Chapter 2: The First Haitian-Venezuelan War
By early 1837 the Haitian government was making a modest profit, but still not enough to fund education properly or even think about expanding. The nations treasurer had an idea to use the growing tariff efficiency to boost the nations budget. It was a shrewd move, and some taxes needed to be cut in order to not upset the population too much, but it worked.
Pretty much instantly Haiti went from gaining .16 gold a day to gaining .74, a very nice improvement. As administrative efficiency improved so did the tariff efficiency and the budget continued to have modest gains.
Seeing the budget grow, the Haitian government decided to start focusing on improving their research. Despite having nice economical gains, the nations research generation was at an all time low, and a couple years had passed with no discoveries. So we start promoting clergy in our only region.
Taking a closer look at our provinces, it is quite disappointing almost all of our region is mountainous. Yea its nice for the defense, but we will never be able to get a high level of railroads built here, where it is likely most of our factories and immigrants will eventually be. Not only that, but its not correct, the highest point in Haiti IRL is less than 8,000ft.... much less than say Colorado where most of it is hills in-game.
Anyways, with our swelling budget and rising national treasury we decide its time to get ambitious.
3 clipper convoys are ordered built, a plot must be brewing, but who will be the goat?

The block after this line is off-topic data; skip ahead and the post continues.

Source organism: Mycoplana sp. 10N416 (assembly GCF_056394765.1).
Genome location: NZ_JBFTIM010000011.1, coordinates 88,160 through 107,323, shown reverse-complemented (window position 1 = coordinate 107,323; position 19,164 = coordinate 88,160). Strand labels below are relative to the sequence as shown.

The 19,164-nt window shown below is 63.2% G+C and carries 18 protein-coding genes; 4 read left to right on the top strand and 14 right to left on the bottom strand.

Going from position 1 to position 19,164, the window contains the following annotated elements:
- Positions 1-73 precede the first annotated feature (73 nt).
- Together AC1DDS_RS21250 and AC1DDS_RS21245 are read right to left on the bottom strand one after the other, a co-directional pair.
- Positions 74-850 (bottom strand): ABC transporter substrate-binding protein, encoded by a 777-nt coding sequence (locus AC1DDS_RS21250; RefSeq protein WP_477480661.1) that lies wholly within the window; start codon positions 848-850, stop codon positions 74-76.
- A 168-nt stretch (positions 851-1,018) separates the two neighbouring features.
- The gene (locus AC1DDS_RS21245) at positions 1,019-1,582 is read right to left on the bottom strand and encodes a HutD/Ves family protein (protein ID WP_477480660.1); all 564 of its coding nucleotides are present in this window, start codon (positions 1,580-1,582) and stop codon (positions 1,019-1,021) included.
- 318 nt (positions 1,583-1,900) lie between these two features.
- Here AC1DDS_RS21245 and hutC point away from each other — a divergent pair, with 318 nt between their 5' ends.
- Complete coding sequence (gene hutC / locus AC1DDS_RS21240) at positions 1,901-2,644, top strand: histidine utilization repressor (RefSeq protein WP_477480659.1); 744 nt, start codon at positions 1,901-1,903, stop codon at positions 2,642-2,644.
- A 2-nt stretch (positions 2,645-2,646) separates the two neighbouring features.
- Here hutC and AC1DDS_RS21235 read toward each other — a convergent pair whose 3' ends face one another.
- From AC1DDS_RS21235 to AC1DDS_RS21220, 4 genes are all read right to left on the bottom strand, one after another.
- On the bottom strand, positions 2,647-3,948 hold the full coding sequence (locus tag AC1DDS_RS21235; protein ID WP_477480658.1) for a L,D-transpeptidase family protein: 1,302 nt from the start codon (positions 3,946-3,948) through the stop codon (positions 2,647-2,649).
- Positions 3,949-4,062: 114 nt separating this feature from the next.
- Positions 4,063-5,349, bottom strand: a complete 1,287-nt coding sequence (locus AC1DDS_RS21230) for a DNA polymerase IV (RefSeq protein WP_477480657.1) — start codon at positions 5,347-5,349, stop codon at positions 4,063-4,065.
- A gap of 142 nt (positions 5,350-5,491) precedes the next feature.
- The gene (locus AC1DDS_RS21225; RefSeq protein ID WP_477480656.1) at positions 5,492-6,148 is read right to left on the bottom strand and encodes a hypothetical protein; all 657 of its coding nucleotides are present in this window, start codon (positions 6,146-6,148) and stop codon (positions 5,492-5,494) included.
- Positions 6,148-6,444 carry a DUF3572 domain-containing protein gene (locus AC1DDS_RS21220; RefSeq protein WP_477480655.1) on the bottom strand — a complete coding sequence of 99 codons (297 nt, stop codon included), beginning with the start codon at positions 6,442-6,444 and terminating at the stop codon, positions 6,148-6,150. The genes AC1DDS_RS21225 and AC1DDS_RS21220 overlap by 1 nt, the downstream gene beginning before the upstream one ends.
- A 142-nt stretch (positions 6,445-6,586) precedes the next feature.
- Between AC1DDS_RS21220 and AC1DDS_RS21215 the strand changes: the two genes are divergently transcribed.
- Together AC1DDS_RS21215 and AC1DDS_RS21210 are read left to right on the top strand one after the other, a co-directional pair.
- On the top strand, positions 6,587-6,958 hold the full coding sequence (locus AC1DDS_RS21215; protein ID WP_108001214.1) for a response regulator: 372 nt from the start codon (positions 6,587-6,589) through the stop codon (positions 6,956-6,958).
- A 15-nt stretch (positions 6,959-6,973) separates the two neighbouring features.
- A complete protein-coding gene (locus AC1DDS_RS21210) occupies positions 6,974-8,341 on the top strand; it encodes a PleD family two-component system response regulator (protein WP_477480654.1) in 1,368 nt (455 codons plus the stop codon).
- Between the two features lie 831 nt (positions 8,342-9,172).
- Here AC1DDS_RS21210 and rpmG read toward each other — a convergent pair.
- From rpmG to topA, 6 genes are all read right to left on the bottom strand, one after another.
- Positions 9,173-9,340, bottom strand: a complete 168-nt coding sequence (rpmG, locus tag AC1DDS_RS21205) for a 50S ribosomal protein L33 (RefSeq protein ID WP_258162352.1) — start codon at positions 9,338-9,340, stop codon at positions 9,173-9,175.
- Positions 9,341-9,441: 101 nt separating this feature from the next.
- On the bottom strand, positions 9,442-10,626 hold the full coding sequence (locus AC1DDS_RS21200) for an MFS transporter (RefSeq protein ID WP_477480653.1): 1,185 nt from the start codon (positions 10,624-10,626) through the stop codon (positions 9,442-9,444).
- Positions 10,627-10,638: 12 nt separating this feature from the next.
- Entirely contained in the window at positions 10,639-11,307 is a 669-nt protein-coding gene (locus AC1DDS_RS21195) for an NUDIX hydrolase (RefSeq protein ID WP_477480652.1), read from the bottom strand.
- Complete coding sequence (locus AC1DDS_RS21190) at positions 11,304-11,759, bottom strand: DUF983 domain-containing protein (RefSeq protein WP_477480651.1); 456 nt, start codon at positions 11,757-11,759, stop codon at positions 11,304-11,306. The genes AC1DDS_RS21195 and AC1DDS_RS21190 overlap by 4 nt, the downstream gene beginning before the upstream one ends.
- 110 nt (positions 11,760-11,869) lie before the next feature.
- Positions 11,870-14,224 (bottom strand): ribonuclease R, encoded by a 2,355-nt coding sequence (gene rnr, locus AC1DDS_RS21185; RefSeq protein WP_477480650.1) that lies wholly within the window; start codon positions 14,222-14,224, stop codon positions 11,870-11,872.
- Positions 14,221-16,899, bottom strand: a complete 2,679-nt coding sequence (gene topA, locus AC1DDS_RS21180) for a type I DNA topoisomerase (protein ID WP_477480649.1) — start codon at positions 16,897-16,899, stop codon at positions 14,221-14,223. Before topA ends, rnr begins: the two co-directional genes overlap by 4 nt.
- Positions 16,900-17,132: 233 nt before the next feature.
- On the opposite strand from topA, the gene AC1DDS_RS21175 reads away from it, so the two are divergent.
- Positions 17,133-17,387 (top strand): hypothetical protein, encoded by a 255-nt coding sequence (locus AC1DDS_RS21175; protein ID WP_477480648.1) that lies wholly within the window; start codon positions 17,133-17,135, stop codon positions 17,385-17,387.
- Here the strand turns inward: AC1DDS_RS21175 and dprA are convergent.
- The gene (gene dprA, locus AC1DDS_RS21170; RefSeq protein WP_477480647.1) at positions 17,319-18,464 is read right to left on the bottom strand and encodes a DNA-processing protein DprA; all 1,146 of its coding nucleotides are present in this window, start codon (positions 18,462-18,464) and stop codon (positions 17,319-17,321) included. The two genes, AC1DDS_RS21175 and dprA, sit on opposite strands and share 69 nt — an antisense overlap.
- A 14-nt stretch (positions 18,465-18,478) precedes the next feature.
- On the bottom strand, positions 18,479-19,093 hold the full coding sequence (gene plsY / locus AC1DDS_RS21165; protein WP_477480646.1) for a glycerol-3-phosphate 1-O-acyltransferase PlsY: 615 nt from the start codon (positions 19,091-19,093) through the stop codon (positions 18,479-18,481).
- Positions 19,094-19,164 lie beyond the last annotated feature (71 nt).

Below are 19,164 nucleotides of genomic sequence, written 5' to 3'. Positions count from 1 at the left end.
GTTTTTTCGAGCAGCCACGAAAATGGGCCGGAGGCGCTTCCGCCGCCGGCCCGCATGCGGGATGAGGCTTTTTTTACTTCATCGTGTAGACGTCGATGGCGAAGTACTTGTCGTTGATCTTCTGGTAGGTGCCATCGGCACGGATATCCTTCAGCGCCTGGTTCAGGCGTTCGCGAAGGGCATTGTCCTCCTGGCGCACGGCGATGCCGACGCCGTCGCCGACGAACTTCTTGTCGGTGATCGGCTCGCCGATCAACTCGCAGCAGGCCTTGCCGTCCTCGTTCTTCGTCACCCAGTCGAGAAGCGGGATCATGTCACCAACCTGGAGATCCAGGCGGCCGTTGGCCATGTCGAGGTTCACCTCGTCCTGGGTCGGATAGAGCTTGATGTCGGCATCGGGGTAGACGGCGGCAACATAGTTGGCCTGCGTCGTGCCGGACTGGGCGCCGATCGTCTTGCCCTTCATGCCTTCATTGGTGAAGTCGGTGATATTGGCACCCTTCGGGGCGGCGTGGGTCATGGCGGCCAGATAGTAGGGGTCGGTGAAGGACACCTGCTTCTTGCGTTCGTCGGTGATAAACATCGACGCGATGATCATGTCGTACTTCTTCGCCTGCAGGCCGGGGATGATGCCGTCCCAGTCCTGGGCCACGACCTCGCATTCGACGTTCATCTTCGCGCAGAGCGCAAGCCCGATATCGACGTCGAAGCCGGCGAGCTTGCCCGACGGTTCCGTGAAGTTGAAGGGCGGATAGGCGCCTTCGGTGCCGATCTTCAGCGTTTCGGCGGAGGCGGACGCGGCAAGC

Venezuela seems the easiest target, and her allies don't have much in terms of manpower, navy, or direct borders so it seems a daring, but possible move. Plus there is a decent contingent of Afro Caribeno's living within the country... one of our accepted culture groups. After the convoys begin construction, the nations treasurers again step in and recommend to take control of the clipper convoy stockpile.
The tool-tip here was widely regarded as being ironic in the Presidential Cabinet, since NOT setting it to manual would probably result in us taking loans.
Anyhow, the government decides on yet another shrewd move, they are going to disband one of their beloved irregular infantry!
This cant bode well. What they heck are they doing disbanding military units on the onset of war?...
Oh... Simply making room for some better units. After fully inspecting the situation the Secretary of War has recommended that we improve our quality of units. Well, at least one of them. Despite having only 1 regiment and 1 ship our spies have indicated that Venezuela has at least 1 regiment of infantry quality if not better, so a couple brigades of irregulars might chance defeat.
Then not long after preparing for war, we have been discovered, costing us 4.7 infamy, not bad.
Shortly after, we have achieved our proper Casus Belli, and war is declared. Ecuador and United States of Central America both accept calls, but largely do nothing to stop the Haitian aggression.
Having our 3 clipper convoys quickly transport the troops over, we catch them off guard. Upon war, Venezuela retreats its only regular unit and mobilizes....
But the freshly mobilized troops are cut off and destroyed almost instantly in their capitol, leaving the other still unknown regiment to wander, while our army sieges their capitol. There were a few naval skirmishes, because of our very tight financial situation we were not able to fund the naval supplies, and 2 of our ships were lost. Then out of the fog of war, Venezuela begins siege on Santa Domingo with its only regiment, now known to be cavalry.